A collaborative research effort involving researchers from York University, the Institute for Advanced Learning and Research, and Virginia Tech’s College of Agriculture and Life Sciences will study the regulation of the genes involved in cannabinoid biosynthesis. Only a few previous research studies have examined how the biosynthetic pathway is regulated. This study may lead to discoveries enhancing hemp cultivation approaches and cannabinoid product development.
The research team made a list of nine transcription factors they intend to investigate further to understand the genes’ role in cannabinoid biosynthesis. The researchers will observe key factors that activate the genes for enzymes and how altering these factors may impact the process. They will use modified profiles to engineer hemp cells and plants to better understand the regulation of the cannabinoid synthesis pathway. This study could reveal valuable insights into potential innovative treatments. According to lead author Dr. Bastiaan Bargmann, “If we can find ways to manipulate the biosynthesis so that, instead of these main ones (THC and CBD), we start to get other ones like CBG (Cannabigerol), CBN (Cannabinol), and others, then we can perhaps grow crops that have a greater economic value than the ones we currently have.” These horticultural advancements could potentially increase profits and minimize crop yield risks for growers. The crop must be destroyed when testing indicates a hemp plant exceeds the legal maximum THC level of .3%.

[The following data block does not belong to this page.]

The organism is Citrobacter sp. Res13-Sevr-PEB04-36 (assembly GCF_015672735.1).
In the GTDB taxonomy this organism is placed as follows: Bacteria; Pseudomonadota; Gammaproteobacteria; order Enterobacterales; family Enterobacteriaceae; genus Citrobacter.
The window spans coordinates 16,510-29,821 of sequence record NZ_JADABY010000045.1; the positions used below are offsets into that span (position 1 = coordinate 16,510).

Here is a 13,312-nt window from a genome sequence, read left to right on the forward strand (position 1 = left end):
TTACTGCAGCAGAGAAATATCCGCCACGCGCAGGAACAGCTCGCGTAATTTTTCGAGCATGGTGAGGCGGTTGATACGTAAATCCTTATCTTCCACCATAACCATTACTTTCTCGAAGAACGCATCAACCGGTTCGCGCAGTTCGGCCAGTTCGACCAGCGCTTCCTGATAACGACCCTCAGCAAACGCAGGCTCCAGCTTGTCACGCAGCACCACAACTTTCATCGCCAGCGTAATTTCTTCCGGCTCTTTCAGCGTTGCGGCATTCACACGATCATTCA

A 2022 study of cannabinoid biosynthesis found that cannabinoid biosynthetic genes are generally upregulated during flower maturation, which can increase gene expression with glandular trichome development and cannabinoid production in the maturing flower.
Discoveries could also help the pharmaceutical industry as cannabinoids are becoming increasingly significant for managing symptoms associated with anxiety, epilepsy, and cancer.